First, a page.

Games requiring strong mental acuity like chess are mind sports.
Picture an elite athlete. You’re probably imagining things like a muscular physique, blinding speed and the ability to perform spectacular physical feats. You’re not wrong. These traits are in successful players of sports like soccer, basketball, football, and tennis. But even in aggressive physical sports, playing well involves sharp mental performance. On the field or court, athletes analyze situations and make decisions in the blink of an eye.
Think of it this way: An athlete is a bit like a car. The body is the wheels that move the car along, but the brain is the engine that makes the motion possible.
Enter Mind Sports
Unlike physical sports, mind sports exclusively engage a player’s brain power in a competitive context. Instead of lifting weights and sprinting for training, mind sports athletes may solve puzzles or math equations. You get the idea. In mind sports, the brain is the performance muscle.
Examples of Mind Sports
The list of mind sports is broad and constantly growing. Chess, bridge, draughts, go, xiangqi and mahjong are mind sports overseen by the International Mind Sports Association (IMSA).
So is poker and it’s variants like Texas hold ‘em and Omaha Hi-Lo. Poker has even sparked debate with the International Olympic Committee (IOC) in recent years about its inclusion in future Olympic Games.
The mind sports umbrella stretches even wider to cover esports, competitive text messaging and computer programming.
Using Online Resources to Learn and Play Mind Sports
Learning or becoming involved with mind sports may seem like a daunting task for beginners, as there are a dizzying number of organizations, study guides and competitive opportunities dotting the mind sports landscape. However, not all sources are equal.
Let’s separate the signal from the static by exploring some excellent websites that will help you master and compete in a few of the more popular mind sports.
Perhaps the most universally recognized of all mind sports, chess involves two players each strategically moving 16 nobly-named pieces around a 64-square board arranged in an 8×8 grid. The game traces its roots back to 7th-century India and its migration to Europe during the following 200 years.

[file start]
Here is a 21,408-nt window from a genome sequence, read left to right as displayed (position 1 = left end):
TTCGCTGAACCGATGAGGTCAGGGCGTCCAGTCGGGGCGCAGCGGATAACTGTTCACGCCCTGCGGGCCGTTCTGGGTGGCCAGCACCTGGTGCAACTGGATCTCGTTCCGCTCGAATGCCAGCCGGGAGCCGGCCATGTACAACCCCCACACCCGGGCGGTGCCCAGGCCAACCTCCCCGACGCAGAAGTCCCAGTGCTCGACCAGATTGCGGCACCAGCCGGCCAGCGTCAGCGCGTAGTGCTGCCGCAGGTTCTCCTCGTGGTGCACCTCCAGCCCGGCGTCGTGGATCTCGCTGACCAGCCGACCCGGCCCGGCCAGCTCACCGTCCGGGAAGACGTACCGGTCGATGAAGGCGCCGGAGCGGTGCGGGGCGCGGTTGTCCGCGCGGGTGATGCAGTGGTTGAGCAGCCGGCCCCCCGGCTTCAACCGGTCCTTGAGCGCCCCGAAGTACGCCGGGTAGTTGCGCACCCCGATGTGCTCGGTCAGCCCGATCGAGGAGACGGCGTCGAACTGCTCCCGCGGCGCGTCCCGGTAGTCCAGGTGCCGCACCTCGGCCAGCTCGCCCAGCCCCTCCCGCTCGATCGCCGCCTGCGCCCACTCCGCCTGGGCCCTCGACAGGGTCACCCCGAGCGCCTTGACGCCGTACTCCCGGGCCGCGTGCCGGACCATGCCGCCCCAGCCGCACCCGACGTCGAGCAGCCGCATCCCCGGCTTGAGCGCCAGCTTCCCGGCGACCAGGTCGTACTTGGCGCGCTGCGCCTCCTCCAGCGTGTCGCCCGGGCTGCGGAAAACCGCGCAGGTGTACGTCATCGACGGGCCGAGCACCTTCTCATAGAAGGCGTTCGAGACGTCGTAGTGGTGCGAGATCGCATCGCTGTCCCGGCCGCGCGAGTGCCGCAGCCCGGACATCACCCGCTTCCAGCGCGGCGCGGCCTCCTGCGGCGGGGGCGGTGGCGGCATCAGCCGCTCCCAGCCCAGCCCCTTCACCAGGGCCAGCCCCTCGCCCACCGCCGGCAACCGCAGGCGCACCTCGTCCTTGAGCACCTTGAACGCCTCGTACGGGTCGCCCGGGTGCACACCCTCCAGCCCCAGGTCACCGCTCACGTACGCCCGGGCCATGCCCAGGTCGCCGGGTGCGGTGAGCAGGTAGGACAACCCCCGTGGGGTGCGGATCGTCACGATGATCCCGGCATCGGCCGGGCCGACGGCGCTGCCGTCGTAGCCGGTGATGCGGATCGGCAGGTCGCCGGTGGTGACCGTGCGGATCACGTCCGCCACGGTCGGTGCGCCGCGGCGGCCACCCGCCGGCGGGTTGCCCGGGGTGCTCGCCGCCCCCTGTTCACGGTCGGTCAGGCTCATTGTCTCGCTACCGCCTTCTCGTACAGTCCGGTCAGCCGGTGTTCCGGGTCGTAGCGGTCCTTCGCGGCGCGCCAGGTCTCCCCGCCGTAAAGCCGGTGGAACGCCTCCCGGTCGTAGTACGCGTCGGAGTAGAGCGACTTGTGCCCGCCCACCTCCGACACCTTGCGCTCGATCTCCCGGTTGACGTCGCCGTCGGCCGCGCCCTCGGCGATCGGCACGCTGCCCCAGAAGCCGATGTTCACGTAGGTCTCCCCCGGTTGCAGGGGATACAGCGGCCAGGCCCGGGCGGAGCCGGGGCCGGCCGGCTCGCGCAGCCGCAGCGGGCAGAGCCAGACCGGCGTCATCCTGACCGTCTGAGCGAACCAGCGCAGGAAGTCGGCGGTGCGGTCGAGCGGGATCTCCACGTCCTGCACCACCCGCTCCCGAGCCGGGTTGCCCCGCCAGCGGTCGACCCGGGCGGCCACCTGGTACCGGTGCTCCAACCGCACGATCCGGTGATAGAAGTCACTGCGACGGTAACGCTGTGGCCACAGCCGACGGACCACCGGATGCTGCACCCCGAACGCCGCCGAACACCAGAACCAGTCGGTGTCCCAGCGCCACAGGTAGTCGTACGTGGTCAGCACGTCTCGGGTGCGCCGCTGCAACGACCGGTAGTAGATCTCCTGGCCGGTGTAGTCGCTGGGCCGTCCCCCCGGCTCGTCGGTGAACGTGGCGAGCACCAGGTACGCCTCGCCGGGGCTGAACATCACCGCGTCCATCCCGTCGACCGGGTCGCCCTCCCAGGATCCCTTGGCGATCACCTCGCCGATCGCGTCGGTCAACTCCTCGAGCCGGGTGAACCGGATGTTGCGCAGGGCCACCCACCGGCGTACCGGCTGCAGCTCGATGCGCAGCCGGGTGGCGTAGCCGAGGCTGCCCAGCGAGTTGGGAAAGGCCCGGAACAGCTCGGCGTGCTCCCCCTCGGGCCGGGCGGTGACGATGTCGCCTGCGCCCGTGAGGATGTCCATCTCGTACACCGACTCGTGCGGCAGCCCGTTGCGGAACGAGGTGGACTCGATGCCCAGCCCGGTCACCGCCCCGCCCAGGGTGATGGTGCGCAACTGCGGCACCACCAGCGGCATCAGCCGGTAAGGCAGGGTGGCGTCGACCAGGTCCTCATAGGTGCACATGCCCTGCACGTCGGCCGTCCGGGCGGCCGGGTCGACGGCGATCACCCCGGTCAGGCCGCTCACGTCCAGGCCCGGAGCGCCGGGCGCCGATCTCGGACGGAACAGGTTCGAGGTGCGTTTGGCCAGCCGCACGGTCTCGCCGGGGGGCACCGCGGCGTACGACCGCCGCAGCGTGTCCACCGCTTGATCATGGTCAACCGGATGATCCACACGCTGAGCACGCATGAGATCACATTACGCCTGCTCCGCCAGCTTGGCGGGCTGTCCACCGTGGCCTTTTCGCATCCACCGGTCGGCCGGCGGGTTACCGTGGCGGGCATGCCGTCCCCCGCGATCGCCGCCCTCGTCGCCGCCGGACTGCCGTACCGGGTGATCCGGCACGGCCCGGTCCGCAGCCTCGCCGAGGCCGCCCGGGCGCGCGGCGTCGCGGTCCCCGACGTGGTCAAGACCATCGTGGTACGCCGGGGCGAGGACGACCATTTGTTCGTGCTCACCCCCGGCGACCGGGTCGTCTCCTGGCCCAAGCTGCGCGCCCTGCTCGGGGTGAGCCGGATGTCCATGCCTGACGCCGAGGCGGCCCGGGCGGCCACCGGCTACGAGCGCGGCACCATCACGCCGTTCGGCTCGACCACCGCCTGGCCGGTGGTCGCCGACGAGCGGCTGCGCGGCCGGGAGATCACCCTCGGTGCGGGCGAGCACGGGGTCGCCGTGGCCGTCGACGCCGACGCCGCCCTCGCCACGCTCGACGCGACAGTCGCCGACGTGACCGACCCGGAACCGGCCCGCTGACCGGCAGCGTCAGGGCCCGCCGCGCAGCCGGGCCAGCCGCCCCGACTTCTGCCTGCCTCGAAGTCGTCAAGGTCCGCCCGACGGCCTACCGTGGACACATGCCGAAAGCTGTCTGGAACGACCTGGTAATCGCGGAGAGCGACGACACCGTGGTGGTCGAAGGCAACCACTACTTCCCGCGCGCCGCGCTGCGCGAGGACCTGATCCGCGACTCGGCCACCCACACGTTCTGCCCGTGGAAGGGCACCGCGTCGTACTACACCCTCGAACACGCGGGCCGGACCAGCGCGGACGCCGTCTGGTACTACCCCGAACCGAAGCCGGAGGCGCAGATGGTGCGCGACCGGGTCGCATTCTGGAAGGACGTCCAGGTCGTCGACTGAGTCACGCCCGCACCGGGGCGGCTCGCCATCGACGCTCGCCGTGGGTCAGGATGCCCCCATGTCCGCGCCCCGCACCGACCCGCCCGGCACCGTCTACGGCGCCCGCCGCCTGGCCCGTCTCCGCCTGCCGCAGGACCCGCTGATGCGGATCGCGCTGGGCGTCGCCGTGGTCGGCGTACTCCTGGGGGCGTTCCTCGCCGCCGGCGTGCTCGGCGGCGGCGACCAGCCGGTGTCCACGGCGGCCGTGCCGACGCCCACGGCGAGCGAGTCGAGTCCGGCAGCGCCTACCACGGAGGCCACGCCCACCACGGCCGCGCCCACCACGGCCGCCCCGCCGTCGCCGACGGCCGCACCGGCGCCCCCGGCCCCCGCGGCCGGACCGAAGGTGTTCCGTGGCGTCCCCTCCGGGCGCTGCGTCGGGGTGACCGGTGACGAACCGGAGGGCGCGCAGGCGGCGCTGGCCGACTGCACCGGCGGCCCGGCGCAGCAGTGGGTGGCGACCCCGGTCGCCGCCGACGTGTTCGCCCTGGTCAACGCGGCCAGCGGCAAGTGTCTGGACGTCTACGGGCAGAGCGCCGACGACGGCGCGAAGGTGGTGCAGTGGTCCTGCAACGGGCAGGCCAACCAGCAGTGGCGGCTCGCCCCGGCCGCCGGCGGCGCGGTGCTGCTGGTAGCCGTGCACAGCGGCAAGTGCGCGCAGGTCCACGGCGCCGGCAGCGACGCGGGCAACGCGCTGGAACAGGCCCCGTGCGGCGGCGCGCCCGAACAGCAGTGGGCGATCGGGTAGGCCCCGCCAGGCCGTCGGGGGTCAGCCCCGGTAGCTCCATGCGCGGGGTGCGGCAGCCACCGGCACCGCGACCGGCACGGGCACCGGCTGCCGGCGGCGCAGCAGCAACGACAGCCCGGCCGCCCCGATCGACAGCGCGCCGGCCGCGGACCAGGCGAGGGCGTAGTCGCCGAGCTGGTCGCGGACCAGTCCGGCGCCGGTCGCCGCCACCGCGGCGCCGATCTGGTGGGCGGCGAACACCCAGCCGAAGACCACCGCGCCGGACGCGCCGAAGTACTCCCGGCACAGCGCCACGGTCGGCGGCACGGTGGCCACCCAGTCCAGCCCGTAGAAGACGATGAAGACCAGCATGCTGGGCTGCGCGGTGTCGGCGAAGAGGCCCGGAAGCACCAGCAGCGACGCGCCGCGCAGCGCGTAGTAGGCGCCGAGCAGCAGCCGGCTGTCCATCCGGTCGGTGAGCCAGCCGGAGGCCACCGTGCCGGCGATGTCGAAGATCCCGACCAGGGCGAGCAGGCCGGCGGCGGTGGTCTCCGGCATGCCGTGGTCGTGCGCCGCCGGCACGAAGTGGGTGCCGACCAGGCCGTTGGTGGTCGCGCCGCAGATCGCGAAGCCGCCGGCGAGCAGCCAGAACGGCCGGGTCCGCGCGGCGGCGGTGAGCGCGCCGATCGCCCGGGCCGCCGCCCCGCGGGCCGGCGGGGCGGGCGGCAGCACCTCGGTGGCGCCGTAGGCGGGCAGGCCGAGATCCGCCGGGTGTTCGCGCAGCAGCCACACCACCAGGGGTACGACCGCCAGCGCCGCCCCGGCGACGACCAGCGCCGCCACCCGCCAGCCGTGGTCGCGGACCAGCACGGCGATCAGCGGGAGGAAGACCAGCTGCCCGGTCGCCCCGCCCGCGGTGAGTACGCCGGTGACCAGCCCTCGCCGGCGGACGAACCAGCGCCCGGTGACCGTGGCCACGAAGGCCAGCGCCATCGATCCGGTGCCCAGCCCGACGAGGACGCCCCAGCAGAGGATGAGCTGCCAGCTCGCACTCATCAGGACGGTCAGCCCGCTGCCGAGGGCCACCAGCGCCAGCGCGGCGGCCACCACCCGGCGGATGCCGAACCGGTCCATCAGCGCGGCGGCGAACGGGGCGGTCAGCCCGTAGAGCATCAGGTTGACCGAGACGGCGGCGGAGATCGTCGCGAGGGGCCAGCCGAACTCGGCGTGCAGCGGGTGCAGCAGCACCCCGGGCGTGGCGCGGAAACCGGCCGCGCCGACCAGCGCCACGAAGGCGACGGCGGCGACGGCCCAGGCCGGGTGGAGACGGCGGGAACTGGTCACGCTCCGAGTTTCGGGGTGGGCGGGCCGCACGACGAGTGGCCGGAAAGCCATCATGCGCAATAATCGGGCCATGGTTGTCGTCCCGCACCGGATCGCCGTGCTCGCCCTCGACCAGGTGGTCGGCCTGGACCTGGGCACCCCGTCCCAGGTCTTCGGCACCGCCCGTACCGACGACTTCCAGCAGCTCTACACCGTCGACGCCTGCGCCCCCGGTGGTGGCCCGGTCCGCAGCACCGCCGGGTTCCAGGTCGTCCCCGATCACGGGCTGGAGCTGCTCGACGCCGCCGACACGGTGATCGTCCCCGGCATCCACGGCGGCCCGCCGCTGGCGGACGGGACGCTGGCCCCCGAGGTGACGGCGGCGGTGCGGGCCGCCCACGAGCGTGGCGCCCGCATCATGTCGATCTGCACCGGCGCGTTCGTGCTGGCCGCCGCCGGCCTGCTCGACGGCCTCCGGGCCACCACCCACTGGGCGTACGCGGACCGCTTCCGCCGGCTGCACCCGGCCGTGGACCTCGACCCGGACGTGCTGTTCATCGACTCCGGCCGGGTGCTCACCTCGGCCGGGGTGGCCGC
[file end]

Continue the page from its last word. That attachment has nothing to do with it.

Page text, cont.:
Source: Jon Ludvig Hammer
The United States Chess Federation offers an illustrated, easy-to-follow chess learning guide on their website. Thoughtful diagrams explain each game piece and the moves on the board each can make. That helps players develop a good visual for how to play chess. You can find the guide at the U.S. Chess Federation website.
Go originated in China and has been played for more than 2,500 years. Two competitors move game pieces, called stones, across a 19×19 grid of 361 spaces. The objective is to surround and capture the opponent’s stones. Despite the simple premise, go is a complex game that requires critical thinking and abstract strategy.
If you’re looking for an introduction to go, check out the game’s English language resources on the Pandanet website. An elegantly designed how-to series walks you through the various parts of the game, including the board, stone movement, taking territory and capturing opponents. You’ll find it fascinating at how many layers make up this seemingly easy game.
Poker is a family of similar card game variations. Players use strategy and deft game skill to land winning combinations of cards called hands. Bets take place between players according to what they think their hand is worth compared to the other players. Modern poker began as a five-card variant first played in the U.S. during the early 19th century.
Thanks to a vast amount of online poker resources, players of this mind sport have no shortage of knowledge-building and competing opportunities.
Once you brush up on live poker strategy, you can test your skills against other players in real-time tournaments online. Or maybe you want to strengthen your approach by playing through some automated hands against a computer.
Bridge, also called contract bridge, is a card game involving two teams of two players and a standard 52-card deck. Partners seat opposite one another during the competition. Cards deal in four phases, and partners communicate information about their hands in a bidding process. Partners fulfill contracts by winning tricks that equal or exceed the number bid.
The 17th-century card English game whist is the ancestor of bridge. It eventually gained popularity in the Middle East while the modern concept of bridge developed in Turkey.
The Bridge World serves up an excellent series of lessons that advance you from beginner to intermediate player of this challenging mind sport. There are also comprehensive breakdowns of scenarios you’re likely to face during games and quizzes to test your knowledge.
Head over to The Bridge World and click the “Learn Bridge” link for more information.
Mind sports are as challenging and rewarding as physical sports. They also require a similar level of well-honed skill to succeed during gameplay. And with so many excellent resources available online, anyone can try their hand at a range of mind sports before deciding on a favorite.
Why not take the chance right now to flex your brain, sharpen your critical thinking and knock the socks off your competition?